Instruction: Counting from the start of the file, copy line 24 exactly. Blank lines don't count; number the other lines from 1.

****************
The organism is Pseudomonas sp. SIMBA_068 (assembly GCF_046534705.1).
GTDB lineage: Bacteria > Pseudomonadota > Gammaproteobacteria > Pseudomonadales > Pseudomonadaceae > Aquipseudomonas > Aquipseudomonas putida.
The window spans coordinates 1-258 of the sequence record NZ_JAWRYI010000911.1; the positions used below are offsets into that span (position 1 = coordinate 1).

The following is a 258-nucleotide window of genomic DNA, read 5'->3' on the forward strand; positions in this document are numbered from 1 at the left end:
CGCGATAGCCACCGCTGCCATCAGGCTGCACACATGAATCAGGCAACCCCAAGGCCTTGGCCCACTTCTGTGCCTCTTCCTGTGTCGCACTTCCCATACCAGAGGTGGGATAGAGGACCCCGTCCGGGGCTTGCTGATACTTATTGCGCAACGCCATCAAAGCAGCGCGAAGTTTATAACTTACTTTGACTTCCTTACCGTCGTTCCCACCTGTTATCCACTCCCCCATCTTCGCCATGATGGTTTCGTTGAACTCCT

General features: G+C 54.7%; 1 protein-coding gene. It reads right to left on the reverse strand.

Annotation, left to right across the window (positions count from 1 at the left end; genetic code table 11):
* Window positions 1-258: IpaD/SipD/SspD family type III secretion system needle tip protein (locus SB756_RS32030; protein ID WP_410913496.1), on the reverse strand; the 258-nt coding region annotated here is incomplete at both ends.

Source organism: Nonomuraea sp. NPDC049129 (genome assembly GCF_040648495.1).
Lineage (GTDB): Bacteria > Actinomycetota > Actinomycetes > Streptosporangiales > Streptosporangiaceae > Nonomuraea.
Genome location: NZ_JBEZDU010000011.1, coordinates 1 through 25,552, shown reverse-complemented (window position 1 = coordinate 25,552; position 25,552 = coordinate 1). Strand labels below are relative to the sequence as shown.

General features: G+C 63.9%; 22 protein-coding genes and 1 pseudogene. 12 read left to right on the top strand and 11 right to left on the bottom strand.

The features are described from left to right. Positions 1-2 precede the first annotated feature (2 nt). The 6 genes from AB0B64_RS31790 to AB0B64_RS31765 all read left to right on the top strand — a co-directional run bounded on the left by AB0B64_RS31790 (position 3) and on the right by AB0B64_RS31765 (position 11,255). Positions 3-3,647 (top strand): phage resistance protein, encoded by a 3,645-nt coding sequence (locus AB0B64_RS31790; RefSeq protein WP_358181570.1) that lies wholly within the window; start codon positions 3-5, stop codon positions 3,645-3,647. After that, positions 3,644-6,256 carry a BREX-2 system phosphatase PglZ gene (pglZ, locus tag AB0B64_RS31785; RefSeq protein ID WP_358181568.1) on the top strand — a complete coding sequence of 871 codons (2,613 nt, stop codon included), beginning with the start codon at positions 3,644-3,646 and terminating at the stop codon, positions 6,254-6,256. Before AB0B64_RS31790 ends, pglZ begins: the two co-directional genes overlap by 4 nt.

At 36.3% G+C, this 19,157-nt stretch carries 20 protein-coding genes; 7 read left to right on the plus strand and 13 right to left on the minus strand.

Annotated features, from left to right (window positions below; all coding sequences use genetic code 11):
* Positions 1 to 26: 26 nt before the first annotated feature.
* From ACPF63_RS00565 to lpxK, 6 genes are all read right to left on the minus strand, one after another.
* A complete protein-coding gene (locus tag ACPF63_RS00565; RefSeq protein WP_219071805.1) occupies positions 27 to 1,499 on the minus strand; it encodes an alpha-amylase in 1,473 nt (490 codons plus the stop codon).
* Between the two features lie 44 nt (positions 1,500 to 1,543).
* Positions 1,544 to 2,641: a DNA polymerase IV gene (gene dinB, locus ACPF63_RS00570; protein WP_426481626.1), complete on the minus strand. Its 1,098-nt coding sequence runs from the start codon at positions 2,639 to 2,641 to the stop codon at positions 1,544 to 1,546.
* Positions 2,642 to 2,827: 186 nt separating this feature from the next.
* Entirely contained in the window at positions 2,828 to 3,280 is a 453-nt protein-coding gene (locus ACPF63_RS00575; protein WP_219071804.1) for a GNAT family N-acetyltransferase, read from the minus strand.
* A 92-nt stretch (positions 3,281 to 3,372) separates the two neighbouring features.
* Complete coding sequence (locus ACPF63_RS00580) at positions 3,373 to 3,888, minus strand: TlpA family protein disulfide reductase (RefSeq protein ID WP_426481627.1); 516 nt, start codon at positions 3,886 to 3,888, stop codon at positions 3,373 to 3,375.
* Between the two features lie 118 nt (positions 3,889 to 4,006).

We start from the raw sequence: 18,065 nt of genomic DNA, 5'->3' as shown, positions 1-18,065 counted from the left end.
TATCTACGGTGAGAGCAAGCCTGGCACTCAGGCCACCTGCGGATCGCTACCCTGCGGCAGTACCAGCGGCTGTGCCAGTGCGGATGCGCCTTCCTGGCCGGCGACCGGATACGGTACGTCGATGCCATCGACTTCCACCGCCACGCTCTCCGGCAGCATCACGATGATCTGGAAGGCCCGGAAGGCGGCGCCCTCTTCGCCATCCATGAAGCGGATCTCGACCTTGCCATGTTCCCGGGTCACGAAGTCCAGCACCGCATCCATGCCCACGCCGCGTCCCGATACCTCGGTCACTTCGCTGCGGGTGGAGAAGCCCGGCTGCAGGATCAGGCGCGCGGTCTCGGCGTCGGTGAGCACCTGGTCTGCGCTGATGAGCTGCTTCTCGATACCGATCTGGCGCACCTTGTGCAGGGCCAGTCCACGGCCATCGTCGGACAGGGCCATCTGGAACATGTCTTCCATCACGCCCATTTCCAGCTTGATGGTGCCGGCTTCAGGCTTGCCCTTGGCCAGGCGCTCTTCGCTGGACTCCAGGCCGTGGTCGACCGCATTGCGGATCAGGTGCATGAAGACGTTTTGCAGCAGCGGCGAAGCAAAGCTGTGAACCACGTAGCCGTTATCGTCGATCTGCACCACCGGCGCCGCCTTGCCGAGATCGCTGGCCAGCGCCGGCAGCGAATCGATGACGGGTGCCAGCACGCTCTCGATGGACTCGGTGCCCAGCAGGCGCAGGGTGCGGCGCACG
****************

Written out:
* Complete coding sequence (locus ACPF63_RS00580) at positions 3,373 to 3,888, minus strand: TlpA family protein disulfide reductase (RefSeq protein ID WP_426481627.1); 516 nt, start codon at positions 3,886 to 3,888, stop codon at positions 3,373 to 3,375.